Six Questions To Ask Yourself About Culture—Before Investors Do

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Getting below the surface to see what’s really happening inside a company isn’t always easy for board members. Asking these six questions will help.

That’s the worry that keeps directors up at night, says Briscoe. “It’s the part that always scares you. What’s really happening in the organization? You see what you can see—but how much are you seeing?”

That anxiety is shared by board members who know that what they witness in the boardroom might not be an accurate representation of the mood in the middle or “the buzz at the bottom,” says Paula Loop, leader of the governance insights center at PwC. “When you start to expand and go underneath the layers, that’s when you really get into the company’s culture. That’s when you find out if you have a systemic issue or an isolated incident.”

Cassel recommends walking the company floors, listening to hallway conversations, grabbing lunch in the employee cafeteria and sitting in on a sales or marketing meeting. Many boards also take meetings on the road in order to combine them with customer-related events. “There’s really nothing better than having a board meeting in proximity either to a specific location or to a customer site and having [customers] come in to talk about their experience with the company,” says Shoshana Vernick, managing director of private equity firm Sterling Partners, who sits on various boards of portfolio companies.

A little undercover work never hurts. Since becoming a director of Walgreens Boots Alliance in 2012, Babiak has independently visited more than 400 of their stores. “I don’t say, ‘I’m a board member, pay attention to me.’ I walk in, I’m in my jeans and I ask for some obscure product that I know they carry… [then] I may casually ask, ‘How long have you worked here, do you like it?’ It’s amazing what you learn about the company when you are anonymous.”

It’s critical that directors, each of whom need to be making similar kinds of observations on culture, meet to compare notes, without the CEO, says Marzec. “Because, if the only time you spend with other directors is in the boardroom with the CEO, that’s trouble.”

Do the numbers add up?

That’s not just a question for the balance sheet. Boards have to see if available data lines up with the company’s stated values and the reports they’re getting in the boardroom. Data from employee satisfaction surveys, onboarding interviews, exit interviews and review sites like Glassdoor can all be resources for vetting how a company is living up to its stated values and cultural mission.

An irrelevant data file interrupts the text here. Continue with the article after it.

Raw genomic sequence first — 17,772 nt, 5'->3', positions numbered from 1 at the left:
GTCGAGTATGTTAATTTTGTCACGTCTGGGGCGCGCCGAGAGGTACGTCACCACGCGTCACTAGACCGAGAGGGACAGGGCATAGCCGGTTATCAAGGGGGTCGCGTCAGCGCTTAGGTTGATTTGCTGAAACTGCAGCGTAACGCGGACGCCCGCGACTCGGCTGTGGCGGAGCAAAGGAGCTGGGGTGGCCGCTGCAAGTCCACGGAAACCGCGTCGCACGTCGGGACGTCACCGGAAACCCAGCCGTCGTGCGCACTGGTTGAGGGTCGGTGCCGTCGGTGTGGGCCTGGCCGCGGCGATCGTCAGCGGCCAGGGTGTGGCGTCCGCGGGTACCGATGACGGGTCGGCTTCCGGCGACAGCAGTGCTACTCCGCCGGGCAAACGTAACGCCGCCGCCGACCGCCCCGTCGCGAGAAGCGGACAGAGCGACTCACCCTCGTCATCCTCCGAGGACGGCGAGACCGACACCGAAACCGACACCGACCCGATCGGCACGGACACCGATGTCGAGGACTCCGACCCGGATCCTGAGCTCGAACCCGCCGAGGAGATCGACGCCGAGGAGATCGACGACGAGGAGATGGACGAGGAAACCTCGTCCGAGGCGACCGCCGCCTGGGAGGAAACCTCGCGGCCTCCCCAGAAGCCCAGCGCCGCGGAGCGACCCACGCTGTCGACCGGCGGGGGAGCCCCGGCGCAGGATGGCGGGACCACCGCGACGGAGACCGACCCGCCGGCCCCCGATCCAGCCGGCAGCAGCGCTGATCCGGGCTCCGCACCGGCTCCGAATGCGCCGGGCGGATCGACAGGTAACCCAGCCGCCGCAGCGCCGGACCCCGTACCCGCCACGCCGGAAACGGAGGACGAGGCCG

As they say, what isn’t measured won’t be managed—at least, not well. If management can’t produce the necessary data, then boards have to question whether the company is being proactive about culture. Tivity Health closely monitors its Glassdoor ratings and recently began using TINYpulse, an employee engagement tool, to stay on top of how employees are feeling about the company. “We have these venues in place to make sure we’re not just sitting back and patting ourselves on the back because we haven’t had a lawsuit,” says Tramuto. “A lot of CEOs I talk to will say, ‘My culture is fine because we haven’t had a lawsuit.’ That’s like saying my 98-year-old grandmother drives very well because she hasn’t had an accident. Meantime she’s going through stop signs and traffic signals.” Boards should also be skeptical if the company is blowing its nearest competitor out of the water. That might sound like cause for celebration, but it could also be a red flag, says Babiak, who notes that Wells Fargo’s soaring new account numbers might have been a helpful tip that things weren’t quite kosher. “If one company is significantly outperforming the market, your question ought to be, ‘Why?’ There may be perfectly good reasons for it and when there are, that’s wonderful, but if there aren’t, boards should be challenging it, as should investors. It’s very rare that one company has all the smart people.”

How well are we managing human capital?

#MeToo scandals have forced boards to think about the quantitative risks involved in human capital mismanagement. And changing ideas about the value culture delivers also come into play. A recent EY report found that intangible assets, such as culture, talent and the ability to be innovative, accounted for an average of 52 percent of a company’s market value. The lesson for directors? Creating value in our intellectual capital-driven world requires a fundamental understanding of a company’s unique human capital assets, just as understanding physical assets was critical in the ’70s and ’80s.

The focus on boards’ ability to better link human capital management and strategy is being driven in part by top-performing companies realizing that a toxic culture can make it difficult to retain high-value workers. For example, in December, Tesla added Kathleen WilsonThompson, executive vice president and global chief human resources officer for Walgreens Boots Alliance, to its board of directors. In addition to adding an independent voice to Tesla’s board, Wilson-Thompson was brought on to help the maker of electric cars deal with employee allegations of unfair workloads and an unsafe work environment.

CEO Elon Musk’s January announcement that Tesla is cutting its full-time workforce by 7 percent, which led to a nearly 13 percent decline in share price, also underscores the need for companies to correctly determine the type and size workforce they need to sustain their individual business model.

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